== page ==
Trained immunity produced by SARS-CoV-2 infections and lessons learned from the pandemic
Immunological defects in COVID-19 vary according to the strength of host defenses. In the case of effective immunological responses in the initial stage of COVID-19, SARS-CoV-2 replication is inhibited, leading to low levels of generalized inflammation and viremia and improved survival. In the case of defective host responses in the initial asymptomatic phase of COVID-19, SARS-CoV-2 multiplies rapidly in the host, resulting in a hyperinflammatory state and a worsened COVID-19 prognosis.
Infections by SARS-CoV-2 induce strong, trained immunological responses, which might contribute to prolonged inflammatory complications of infections by SARS-CoV-2. Indeed, post-COVID-19 syndrome (PCC) patients have demonstrated transcriptional dysregulations in their innate immunological system, with elevated IFN-I and III levels persisting beyond six months of acute COVID-19.
Trained immune responses following SARS-CoV-2 infections comprise increased interleukin-8 (IL-8) and monocyte chemoattractant protein-1 (MCP-1) chemokine levels. Trained immunity-inducing vaccines authorized for use can become efficient tools for bridge vaccinations to mitigate the healthcare burden and economic consequences of pandemics. The trained responses may also enhance the COVID-19 vaccines’ effectiveness.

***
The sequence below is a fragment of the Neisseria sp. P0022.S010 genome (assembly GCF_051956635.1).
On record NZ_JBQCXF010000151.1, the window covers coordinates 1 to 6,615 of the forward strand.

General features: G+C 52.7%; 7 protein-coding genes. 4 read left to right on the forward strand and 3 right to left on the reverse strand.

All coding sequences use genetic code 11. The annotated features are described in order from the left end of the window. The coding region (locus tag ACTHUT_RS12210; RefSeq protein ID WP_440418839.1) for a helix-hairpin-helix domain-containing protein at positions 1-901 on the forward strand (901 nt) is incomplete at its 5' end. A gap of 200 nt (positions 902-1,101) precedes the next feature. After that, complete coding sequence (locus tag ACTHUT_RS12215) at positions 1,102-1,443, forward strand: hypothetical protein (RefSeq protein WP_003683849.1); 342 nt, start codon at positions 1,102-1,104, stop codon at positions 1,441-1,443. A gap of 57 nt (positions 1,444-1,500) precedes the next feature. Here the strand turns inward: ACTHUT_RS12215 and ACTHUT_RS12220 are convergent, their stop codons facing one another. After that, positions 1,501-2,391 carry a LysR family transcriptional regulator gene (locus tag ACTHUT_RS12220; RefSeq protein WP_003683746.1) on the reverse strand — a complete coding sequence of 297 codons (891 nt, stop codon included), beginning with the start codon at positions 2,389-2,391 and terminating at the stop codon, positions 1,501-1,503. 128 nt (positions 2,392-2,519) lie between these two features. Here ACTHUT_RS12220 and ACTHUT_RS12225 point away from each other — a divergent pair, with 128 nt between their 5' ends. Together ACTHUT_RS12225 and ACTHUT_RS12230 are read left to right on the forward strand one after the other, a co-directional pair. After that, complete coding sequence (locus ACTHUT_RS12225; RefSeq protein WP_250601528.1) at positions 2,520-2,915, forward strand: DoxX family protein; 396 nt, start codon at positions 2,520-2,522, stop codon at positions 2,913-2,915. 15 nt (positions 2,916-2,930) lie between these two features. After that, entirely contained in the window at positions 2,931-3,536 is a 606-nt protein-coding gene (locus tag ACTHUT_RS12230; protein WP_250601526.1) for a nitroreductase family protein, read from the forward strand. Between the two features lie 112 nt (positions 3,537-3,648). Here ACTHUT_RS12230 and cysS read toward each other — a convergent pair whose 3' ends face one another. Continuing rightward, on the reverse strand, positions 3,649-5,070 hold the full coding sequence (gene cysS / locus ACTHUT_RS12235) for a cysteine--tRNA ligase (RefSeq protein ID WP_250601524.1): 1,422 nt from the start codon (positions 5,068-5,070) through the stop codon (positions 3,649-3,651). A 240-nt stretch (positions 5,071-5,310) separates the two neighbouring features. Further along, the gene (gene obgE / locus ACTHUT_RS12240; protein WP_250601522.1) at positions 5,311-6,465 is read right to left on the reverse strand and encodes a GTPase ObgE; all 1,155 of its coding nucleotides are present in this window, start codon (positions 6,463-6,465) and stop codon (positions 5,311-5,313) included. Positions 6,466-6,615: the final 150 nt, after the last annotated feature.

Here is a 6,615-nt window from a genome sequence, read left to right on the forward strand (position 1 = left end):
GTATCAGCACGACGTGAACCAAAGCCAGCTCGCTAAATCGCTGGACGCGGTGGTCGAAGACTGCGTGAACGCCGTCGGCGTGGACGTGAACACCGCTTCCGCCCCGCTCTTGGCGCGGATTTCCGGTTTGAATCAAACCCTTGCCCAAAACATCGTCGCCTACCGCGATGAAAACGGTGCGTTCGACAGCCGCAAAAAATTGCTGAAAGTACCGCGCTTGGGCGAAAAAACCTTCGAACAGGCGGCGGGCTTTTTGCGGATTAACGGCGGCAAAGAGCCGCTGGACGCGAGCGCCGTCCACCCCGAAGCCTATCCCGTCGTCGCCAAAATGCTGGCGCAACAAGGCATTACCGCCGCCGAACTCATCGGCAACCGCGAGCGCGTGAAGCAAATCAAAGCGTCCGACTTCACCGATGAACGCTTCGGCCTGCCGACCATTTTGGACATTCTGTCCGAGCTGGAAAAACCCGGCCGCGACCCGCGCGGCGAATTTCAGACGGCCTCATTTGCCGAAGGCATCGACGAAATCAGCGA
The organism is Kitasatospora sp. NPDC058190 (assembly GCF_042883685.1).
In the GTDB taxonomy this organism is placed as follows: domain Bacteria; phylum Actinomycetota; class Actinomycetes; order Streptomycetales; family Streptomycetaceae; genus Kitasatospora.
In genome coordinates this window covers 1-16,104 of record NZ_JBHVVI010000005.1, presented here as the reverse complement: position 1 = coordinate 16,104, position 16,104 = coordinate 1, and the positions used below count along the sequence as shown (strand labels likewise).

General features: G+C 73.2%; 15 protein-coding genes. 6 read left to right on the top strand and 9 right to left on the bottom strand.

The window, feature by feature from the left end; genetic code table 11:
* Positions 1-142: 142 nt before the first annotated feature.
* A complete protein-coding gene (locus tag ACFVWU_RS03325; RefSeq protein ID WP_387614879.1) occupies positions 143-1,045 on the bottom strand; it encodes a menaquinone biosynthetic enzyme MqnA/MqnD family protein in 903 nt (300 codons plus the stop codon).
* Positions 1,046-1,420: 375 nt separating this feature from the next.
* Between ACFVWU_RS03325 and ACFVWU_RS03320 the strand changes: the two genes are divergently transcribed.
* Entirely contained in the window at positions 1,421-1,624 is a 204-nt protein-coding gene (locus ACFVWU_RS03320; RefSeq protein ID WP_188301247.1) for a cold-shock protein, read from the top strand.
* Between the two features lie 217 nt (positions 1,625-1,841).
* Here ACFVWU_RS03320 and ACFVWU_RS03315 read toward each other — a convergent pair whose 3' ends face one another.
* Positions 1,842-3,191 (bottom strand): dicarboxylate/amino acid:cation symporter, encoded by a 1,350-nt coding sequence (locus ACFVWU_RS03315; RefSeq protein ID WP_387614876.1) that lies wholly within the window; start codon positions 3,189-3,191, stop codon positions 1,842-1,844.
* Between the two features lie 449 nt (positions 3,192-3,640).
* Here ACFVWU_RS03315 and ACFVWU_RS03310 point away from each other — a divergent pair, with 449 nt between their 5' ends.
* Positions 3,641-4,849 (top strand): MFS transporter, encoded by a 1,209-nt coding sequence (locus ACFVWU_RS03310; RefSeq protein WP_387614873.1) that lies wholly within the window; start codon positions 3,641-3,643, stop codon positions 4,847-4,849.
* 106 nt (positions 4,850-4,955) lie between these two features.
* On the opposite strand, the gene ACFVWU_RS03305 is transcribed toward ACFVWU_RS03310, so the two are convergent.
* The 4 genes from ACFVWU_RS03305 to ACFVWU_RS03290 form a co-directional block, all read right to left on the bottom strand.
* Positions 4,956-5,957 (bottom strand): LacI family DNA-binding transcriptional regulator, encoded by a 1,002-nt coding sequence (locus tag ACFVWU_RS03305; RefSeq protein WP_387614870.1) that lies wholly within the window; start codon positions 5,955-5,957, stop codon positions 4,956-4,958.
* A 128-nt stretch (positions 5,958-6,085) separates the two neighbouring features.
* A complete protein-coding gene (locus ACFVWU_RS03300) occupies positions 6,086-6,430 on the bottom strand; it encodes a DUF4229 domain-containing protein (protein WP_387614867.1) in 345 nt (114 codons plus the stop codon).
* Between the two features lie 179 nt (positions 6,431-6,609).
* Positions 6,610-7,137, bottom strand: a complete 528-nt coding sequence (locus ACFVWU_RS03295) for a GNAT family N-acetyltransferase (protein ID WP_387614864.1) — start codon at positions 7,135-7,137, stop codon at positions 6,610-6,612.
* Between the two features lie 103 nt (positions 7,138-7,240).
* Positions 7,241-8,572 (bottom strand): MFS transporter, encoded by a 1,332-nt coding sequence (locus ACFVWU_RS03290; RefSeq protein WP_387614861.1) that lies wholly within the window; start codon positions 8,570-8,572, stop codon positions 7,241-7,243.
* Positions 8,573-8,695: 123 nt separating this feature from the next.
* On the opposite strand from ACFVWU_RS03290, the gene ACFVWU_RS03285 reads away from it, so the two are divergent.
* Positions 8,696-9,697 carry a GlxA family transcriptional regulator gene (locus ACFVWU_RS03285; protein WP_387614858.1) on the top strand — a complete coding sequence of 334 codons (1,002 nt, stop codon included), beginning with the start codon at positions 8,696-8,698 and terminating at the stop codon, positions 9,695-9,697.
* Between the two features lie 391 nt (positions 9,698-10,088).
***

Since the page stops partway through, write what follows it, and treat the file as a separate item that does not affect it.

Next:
Based on the review findings, experimental animal studies have shown that intravenously administered BCG vaccines can protect against COVID-19 by inducing trained immunological responses. Vaccines that can train the immune system, i.e., Shingrix, MMR, and BCG, can lower COVID-19 severity and associated mortality.
BCG vaccinations also improve humoral and cellular immune responses to various COVID-19 vaccine types, including adenovirus- and mRNA-based ones, and novel SARS-CoV-2 vaccines can confer long-term trained immune protection. However, vaccines that train the immune system cannot lower the total COVID-19 case counts, except for influenza, OPV, and multiple doses of BCG vaccines.
Infections by SARS-CoV-2 can also induce strong trained immunological responses in a few individuals, contributing to inflammatory complications in the long run. The review findings could inform vaccine development to harness the immunological potential of trained immunity and improve global preparedness for future pandemics. However, further research, including large-scale randomized controlled trials, is required for definitive inferences from the review findings.
- Netea, M. et al. (2023) "The role of trained immunity in COVID-19: Lessons for the next pandemic", Cell Host & Microbe, 31(6), pp. 890-901. doi: 10.1016/j.chom.2023.05.004. https://www.sciencedirect.com/science/article/pii/S193131282300197X
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Tags: Adenovirus, Angiotensin, Angiotensin-Converting Enzyme 2, Antibodies, Antigen, Bone, Bone Marrow, Cell, Chemokine, Chromatin, Coronavirus, Coronavirus Disease COVID-19, covid-19, Cytokines, Enzyme, Genes, Healthcare, Immune System, immunity, Inflammation, Influenza, Interferon, Interleukin, Lymphocyte, Measles, MMR, Monocyte, Mortality, Mumps, Pandemic, Polio, Protein, Research, Respiratory, Ribonucleic Acid, Rubella, SARS, SARS-CoV-2, Severe Acute Respiratory, Severe Acute Respiratory Syndrome, Syndrome, T Lymphocyte, Transcription, Vaccine
Pooja Toshniwal Paharia
Dr. based clinical-radiological diagnosis and management of oral lesions and conditions and associated maxillofacial disorders.